According to Co-Founder of Change.org Indonesia Usman Hamid, over a million signatures for Rudi’s petition in Avaaz.org shows tremendous solidarity from the international community to the #SaveAceh movement to urge the Aceh governor to cancel the destructive spatial planning law.

Canadian company gets heat from Canadians on Aceh deforestation
The rezoning plan, which according to Canada based East Asia Minerals press release, http://www.eaminerals.com/press-releases/229.pdf “would open more than a million hectares of forest in Aceh Province for mining logging and palm oil production” In the same release, the company claims to be working closely with the Government officials to obtain reclassification of ‘protected forest’ to ‘production forests’.

East Asia Minerals applauded the destructive plan for Aceh through a press release which created a strong backlash and a surge of thousands of signatures from Canada through Change.org petition http://www.change.org/SaveAceh showing that it is now a rising issue in Canada as well.

Laura Burden from Burnaby, BC, Canada says “I want my government to stop exploiting other countries and protect our fragile world instead.”

While Fred Oliff from Cambridge, Canada says “Canadian companies operating in foreign countries should be held to the same restrictions they would be in their own country.”

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MEDIA CONTACT:
Arief Aziz. +62811195962. arief@change.org


Arief Aziz
Communications Director
Change.org
arief@change.org | +62811.195.962

Sciencists urged to stand up for Aceh’s biodiversity

The Jakarta Post | Hotli Simanjuntak and Ruslan Sangaji,

Banda Aceh/Palu | Archipelago | Wed, March 20 2013, 10:47 AM

Paper Edition | Page: 5

Institutions affiliated with the Aceh Spatial Planning Alliance have urged scientists and conservationists to push the Aceh provincial administration to amend the spatial planning bylaw (RTRW), which they say is potentially damaging and could reduce the region’s forests, threatening its biodiversity.

Aceh is regarded as having the largest biodiversity in Asia Pacific, especially with the Leuser Ecosystem, which is currently a giant laboratory for scientists from across the globe.

The region is also where many wildlife species can be found, such as the rhinoceros, Sumatran tiger, orangutan and elephant.

According to Indonesian Forum for the Environment (Walhi) director TM Zulfikar, the Aceh RTRW is loaded with the interests of particular individuals and sacrifices the environment and sustainability of local communities living in the conservation area.

“We reject the proposed Aceh RTRW. Many people wish to take advantage of natural resources in Aceh, such as the forest in Aceh Tamiang, which will be turned into other areas in the planned RTRW,” said Zulfikar.

In the planned Aceh RTRW, the government plans to convert around 1.2 million hectares of forests into a limited forest production zone by converting it into plantation and mining areas and other purposes.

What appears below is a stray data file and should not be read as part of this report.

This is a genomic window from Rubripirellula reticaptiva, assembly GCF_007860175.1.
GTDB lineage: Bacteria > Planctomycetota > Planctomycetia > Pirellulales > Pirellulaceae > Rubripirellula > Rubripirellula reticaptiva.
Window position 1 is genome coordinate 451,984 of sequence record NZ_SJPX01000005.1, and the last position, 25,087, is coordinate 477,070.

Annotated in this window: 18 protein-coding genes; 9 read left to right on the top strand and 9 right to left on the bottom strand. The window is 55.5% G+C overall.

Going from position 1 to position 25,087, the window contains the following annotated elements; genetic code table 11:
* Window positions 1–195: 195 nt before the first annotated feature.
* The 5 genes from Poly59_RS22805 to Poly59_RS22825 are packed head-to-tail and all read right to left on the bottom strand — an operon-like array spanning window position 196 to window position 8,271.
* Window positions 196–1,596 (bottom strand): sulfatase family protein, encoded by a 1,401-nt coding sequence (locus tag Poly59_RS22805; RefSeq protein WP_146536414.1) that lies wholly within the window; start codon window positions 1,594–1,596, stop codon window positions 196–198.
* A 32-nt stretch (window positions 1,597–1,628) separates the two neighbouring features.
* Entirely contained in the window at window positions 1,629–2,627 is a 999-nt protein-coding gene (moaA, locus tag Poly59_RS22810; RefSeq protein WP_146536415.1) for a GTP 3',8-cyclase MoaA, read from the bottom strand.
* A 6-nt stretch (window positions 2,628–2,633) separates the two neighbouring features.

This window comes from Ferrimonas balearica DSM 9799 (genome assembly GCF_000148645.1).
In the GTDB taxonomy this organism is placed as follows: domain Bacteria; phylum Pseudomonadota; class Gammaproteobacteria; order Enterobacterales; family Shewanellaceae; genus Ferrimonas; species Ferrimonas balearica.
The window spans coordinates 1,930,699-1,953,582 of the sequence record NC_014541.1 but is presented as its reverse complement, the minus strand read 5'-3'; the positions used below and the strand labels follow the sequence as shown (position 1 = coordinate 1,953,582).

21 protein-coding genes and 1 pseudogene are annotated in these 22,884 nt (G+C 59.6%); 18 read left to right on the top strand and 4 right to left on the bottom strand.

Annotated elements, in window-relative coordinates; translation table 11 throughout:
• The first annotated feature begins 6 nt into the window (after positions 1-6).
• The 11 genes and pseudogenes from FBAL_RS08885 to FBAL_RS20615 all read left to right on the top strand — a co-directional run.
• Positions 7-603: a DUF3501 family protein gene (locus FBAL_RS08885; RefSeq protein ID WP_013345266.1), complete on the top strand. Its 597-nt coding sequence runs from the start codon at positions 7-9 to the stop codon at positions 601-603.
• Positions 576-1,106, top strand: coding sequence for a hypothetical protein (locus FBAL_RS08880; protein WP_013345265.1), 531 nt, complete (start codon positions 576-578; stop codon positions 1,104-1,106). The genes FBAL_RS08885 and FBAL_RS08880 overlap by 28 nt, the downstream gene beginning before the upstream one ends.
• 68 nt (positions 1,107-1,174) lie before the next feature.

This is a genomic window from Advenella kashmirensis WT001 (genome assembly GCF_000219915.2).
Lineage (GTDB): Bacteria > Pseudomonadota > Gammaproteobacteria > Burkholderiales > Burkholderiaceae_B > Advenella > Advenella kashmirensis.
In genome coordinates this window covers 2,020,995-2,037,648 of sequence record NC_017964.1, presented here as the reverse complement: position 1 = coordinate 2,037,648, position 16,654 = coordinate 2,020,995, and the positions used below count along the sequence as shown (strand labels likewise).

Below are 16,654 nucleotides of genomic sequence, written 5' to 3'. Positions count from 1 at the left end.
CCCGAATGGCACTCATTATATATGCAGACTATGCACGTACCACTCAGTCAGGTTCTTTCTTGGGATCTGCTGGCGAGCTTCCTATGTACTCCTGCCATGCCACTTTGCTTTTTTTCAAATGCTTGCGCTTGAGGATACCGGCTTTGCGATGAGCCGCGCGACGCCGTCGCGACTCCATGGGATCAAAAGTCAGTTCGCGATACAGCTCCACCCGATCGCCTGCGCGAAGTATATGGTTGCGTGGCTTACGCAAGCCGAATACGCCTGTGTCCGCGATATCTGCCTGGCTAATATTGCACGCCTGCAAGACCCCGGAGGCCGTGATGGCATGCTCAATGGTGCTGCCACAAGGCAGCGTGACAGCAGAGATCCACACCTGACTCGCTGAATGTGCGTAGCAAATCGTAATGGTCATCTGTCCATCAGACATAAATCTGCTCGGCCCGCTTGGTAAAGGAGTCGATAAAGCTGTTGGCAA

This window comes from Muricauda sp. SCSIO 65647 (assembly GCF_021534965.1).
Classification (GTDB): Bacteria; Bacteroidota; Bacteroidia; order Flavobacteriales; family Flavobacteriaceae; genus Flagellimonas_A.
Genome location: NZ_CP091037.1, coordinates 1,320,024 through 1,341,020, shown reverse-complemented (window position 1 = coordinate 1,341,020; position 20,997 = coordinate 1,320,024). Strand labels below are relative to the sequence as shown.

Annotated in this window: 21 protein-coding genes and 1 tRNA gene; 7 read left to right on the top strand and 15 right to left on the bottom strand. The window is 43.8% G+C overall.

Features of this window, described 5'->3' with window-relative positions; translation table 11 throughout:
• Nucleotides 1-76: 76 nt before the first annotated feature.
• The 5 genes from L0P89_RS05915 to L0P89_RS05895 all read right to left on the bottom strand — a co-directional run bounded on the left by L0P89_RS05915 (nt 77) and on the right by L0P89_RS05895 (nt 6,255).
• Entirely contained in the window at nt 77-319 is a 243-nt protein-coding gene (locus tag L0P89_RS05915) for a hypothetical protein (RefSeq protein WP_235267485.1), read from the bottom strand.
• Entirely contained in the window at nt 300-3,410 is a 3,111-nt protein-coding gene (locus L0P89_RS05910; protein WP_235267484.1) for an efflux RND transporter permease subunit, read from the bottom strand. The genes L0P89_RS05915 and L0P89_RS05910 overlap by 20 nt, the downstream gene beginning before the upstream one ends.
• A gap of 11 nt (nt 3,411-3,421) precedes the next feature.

In the draft, drawn up in 2009, Aceh’s forested areas reached 3.57 million hectares, or around 63 percent of the total land area of Aceh. Should the proposed RTRW be accepted by the central government, Aceh could lose up to 2.5 million hectares of its forested areas.

Ian Singleton, from the Sumatra Orangutan Conservation Program, said the change in forest area allocation proposed in the draft RTRW had the potential to shrink major water resources, such as rivers, that irrigated rice fields in Pidie regency, as well as bringing the threat of flash floods and landslides.

Meanwhile, biodiversity experts from 25 Asia Pacific nations are gathering in Banda Aceh, Aceh, to attend a conference on tropical biodiversity protection sponsored by the Association for Tropical Biology and Conservation (ATBC). The meeting is aimed at promoting research as well as raising people’s awareness about the importance of tropical biodiversity and conservation.

The conference is being facilitated by the Aceh provincial administration through Syiah Kuala University, Fauna and Flora International (FFI) and the Strategic Resources Institute, under the theme, “Linking Biodiversity Science to Policy and Conservation Action”.

The conference is taking place from March 18 to 22 and will be followed with a trip to Ulu Masen forest, one of the forests in Aceh that has the biggest biodiversity in the province.

Aceh was chosen to hold the meeting because of its biodiversity reputation.

“There’s no other place in the world like Aceh, where species live in the same area. That’s why we chose Aceh to hold this meeting,” said ATBC secretary Antony J. Lynam.

“One of the biggest problems faced by tropical diversity is the defragmentation and loss of forests. There’s so many cases where deforestation has contributed to the depletion of species like the rhino, tiger and orangutan,” said Lynam.

Separately, Central Sulawesi is also facing deforestation and environmental degradation. The province lost 600,000 hectares of a total of 4.3 million hectares of forest areas in 2012.

Central Sulawesi Forestry Office head Nahardi said critical forests were found in 10 regencies, such as Donggala (147,504 hectares), Poso (118,893 hectares) and Parigi Moutong (99,997 hectares).

Nahardi added that 220,288.33 hectares of the total forested area in Central Sulawesi had experienced deforestation and degradation.

He said the office had initiated several strategies, such as a rehabilitation and conservation program, to reduce the area of critical forests across the province.